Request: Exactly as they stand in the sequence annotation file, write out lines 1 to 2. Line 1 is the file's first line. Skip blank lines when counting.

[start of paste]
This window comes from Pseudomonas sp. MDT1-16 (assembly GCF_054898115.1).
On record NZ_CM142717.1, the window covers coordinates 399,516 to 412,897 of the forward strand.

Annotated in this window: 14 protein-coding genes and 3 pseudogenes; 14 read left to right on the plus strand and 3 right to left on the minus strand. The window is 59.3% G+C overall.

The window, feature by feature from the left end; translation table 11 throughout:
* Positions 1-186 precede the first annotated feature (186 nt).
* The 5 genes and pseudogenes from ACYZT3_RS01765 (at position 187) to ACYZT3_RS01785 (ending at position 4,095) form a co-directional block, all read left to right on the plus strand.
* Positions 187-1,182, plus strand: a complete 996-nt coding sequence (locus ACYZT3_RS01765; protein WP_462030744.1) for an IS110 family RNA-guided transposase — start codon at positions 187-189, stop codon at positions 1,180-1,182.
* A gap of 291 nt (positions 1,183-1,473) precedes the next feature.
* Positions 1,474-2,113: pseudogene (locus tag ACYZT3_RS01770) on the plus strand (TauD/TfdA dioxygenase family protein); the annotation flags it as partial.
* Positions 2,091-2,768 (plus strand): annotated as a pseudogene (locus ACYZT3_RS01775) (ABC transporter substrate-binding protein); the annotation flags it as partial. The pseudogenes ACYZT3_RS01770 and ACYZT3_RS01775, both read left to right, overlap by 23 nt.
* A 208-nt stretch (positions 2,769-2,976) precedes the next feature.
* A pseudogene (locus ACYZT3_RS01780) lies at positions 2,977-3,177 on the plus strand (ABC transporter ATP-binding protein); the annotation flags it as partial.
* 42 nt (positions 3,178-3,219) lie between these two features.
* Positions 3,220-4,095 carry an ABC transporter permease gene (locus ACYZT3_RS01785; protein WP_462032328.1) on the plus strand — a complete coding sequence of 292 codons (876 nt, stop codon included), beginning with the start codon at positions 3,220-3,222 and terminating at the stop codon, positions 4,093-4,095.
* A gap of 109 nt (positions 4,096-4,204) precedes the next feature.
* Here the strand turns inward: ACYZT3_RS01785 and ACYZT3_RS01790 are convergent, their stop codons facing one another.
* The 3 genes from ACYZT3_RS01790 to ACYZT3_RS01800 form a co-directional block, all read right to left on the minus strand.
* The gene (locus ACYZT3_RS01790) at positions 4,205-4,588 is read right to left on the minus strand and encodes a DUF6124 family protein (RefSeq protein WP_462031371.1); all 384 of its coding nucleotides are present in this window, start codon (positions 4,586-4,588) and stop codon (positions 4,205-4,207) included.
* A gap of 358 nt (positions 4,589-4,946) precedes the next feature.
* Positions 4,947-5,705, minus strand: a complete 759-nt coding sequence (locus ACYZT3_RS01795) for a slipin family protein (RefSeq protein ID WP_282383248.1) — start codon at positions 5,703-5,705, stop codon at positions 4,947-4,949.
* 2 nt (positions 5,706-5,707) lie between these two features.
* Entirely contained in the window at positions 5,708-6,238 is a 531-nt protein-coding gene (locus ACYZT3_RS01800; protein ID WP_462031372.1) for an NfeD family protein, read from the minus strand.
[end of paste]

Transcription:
This window comes from Pseudomonas sp. MDT1-16 (assembly GCF_054898115.1).
On record NZ_CM142717.1, the window covers coordinates 399,516 to 412,897 of the forward strand.